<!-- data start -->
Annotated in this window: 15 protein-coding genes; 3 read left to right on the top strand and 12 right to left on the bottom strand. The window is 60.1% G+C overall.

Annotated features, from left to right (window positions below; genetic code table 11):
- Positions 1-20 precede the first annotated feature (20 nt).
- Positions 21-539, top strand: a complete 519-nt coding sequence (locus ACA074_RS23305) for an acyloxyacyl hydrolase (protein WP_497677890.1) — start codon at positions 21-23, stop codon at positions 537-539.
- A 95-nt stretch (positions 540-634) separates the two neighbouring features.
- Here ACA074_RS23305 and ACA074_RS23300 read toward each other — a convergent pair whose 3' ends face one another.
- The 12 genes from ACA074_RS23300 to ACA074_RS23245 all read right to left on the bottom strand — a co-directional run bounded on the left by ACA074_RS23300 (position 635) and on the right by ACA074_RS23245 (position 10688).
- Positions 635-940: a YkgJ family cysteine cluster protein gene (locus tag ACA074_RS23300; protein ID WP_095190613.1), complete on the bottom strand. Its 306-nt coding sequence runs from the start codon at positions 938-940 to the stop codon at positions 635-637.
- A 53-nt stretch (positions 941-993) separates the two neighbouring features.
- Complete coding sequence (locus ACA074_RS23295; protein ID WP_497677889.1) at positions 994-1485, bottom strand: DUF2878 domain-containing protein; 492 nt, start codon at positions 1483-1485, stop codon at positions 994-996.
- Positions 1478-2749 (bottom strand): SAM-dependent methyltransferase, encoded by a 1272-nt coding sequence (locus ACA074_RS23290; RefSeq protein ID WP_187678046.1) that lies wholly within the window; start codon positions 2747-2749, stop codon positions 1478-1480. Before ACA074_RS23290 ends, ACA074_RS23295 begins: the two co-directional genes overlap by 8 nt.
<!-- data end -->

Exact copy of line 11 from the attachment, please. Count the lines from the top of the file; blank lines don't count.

- Positions 1478-2749 (bottom strand): SAM-dependent methyltransferase, encoded by a 1272-nt coding sequence (locus ACA074_RS23290; RefSeq protein ID WP_187678046.1) that lies wholly within the window; start codon positions 2747-2749, stop codon positions 1478-1480. Before ACA074_RS23290 ends, ACA074_RS23295 begins: the two co-directional genes overlap by 8 nt.